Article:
08 March 2024

Comparators in discrimination claims

Oliver Tasker Partner & Head of Employment
Man in interview

Claimants in race discrimination claims can face difficulties when they believe that they have been treated less favourably, and have an actual comparator in mind but do not know the race of that comparator. In a recent Employment Appeal Tribunal decision, it was held that the claimant should not delay in bringing their claim whilst trying to discover the race of their comparator.

In the case of Jones v Secretary of State for Health and Social Care, the claimant employee, who was of African-Caribbean descent, applied for a promotion. He was unsuccessful. The successful applicant accepted the role on 2nd April 2019. The claimant did not find out he hadn’t got the job until 3rd July 2019. He asked for details of the successful candidate but this was not provided by the respondent. The claimant issued a claim for race discrimination on 29th October 2019.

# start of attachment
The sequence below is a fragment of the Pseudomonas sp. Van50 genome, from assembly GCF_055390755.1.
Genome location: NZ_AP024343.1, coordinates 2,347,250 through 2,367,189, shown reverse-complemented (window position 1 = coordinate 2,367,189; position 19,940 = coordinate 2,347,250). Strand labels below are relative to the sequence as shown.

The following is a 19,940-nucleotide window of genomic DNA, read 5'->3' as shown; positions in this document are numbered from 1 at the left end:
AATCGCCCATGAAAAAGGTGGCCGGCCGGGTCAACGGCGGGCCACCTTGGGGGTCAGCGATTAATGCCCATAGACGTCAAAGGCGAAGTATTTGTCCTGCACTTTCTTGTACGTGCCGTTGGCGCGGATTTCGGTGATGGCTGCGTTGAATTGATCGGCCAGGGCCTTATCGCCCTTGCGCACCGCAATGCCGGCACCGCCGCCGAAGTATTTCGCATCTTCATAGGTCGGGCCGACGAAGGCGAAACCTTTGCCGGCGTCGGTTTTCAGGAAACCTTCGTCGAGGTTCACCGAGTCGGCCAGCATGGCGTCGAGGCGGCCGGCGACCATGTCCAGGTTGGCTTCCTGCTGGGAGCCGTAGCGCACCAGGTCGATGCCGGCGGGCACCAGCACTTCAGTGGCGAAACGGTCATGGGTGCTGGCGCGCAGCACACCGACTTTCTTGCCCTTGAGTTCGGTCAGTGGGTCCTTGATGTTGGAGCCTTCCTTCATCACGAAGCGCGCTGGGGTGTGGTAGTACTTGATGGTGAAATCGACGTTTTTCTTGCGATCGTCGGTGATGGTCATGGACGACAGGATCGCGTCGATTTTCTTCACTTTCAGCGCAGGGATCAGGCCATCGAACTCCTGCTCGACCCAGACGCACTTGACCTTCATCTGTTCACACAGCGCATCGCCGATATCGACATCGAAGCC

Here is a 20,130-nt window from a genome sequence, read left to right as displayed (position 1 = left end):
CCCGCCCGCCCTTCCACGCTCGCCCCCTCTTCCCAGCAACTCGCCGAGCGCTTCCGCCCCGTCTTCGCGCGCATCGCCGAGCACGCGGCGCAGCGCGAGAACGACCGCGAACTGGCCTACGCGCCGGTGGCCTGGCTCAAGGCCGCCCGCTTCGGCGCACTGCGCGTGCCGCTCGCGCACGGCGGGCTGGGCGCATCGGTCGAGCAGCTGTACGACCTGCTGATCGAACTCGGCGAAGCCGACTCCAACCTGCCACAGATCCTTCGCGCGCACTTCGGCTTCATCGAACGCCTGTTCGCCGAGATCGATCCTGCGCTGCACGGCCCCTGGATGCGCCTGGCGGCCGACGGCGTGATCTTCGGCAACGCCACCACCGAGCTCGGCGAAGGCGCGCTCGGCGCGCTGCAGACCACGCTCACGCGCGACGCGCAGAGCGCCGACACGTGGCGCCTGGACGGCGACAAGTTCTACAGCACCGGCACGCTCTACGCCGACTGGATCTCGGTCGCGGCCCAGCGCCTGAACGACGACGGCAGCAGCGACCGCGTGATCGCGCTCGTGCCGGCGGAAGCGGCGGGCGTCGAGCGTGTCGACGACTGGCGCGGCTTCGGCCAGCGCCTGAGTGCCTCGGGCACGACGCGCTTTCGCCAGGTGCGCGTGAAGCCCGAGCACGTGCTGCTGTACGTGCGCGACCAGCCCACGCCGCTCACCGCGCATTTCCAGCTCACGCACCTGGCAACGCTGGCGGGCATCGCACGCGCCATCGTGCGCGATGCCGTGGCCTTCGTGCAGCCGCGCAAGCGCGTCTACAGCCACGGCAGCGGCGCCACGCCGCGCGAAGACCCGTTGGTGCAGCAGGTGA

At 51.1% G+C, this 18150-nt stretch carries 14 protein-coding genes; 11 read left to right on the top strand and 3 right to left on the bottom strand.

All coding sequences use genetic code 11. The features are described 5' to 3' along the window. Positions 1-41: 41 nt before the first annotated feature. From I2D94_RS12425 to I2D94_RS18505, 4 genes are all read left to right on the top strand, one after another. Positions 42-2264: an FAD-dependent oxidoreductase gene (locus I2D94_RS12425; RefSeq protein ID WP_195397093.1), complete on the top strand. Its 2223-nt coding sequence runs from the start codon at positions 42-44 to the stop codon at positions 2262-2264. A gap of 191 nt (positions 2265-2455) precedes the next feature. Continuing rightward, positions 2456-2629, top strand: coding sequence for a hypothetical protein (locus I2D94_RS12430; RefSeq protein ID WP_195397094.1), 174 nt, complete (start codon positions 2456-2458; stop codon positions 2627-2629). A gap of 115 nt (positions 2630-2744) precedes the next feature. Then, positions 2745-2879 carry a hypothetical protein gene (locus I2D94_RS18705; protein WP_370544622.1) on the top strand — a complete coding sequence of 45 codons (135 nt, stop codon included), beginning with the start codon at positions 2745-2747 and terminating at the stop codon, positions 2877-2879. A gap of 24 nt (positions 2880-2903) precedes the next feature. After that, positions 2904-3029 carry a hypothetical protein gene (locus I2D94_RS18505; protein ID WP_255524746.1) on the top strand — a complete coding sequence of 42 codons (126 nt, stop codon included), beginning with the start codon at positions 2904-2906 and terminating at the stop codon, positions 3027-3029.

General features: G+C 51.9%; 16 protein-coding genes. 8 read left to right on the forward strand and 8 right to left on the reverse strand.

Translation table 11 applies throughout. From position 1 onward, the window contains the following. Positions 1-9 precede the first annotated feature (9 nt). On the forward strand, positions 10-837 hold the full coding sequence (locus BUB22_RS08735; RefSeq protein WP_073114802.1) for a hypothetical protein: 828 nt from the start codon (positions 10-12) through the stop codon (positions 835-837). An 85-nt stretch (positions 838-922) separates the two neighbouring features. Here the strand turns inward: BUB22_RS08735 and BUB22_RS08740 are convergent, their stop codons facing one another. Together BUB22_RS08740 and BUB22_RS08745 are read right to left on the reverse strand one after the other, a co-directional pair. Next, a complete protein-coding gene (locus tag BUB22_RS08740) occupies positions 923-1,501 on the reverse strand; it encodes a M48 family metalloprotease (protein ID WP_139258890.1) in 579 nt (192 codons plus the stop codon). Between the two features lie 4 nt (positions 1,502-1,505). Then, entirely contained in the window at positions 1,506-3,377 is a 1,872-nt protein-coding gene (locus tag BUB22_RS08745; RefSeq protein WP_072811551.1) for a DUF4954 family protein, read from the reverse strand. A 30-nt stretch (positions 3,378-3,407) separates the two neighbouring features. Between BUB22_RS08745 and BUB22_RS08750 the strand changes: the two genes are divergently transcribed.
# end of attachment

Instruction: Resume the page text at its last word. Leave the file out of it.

The tribunal held that the claimant's claim was out of time. The primary time limit ran from 2nd April 2019 and it was not just and equitable to extend time. The EAT agreed. The EAT was only able to overturn the tribunal's conclusion that it was not just and equitable to extend time if it was perverse. The tribunal had correctly weighed the issues the claimant had in discovering the race of the successful candidate and the prejudice to the respondent caused by the delay.

The EAT did, however, criticise the respondent for not disclosing the race of the successful candidate until after the submission of its tribunal response. The EAT reflected that failure to provide such basic information might, in appropriate circumstances, lead to an inference of discrimination.

This case shows that respondents should not hold back information about potential comparators. If they do so they risk an inference being drawn that they have swept the information under the carpet – leading to an inference of discrimination.

Oliver Tasker, Wilkin Chapman LLP
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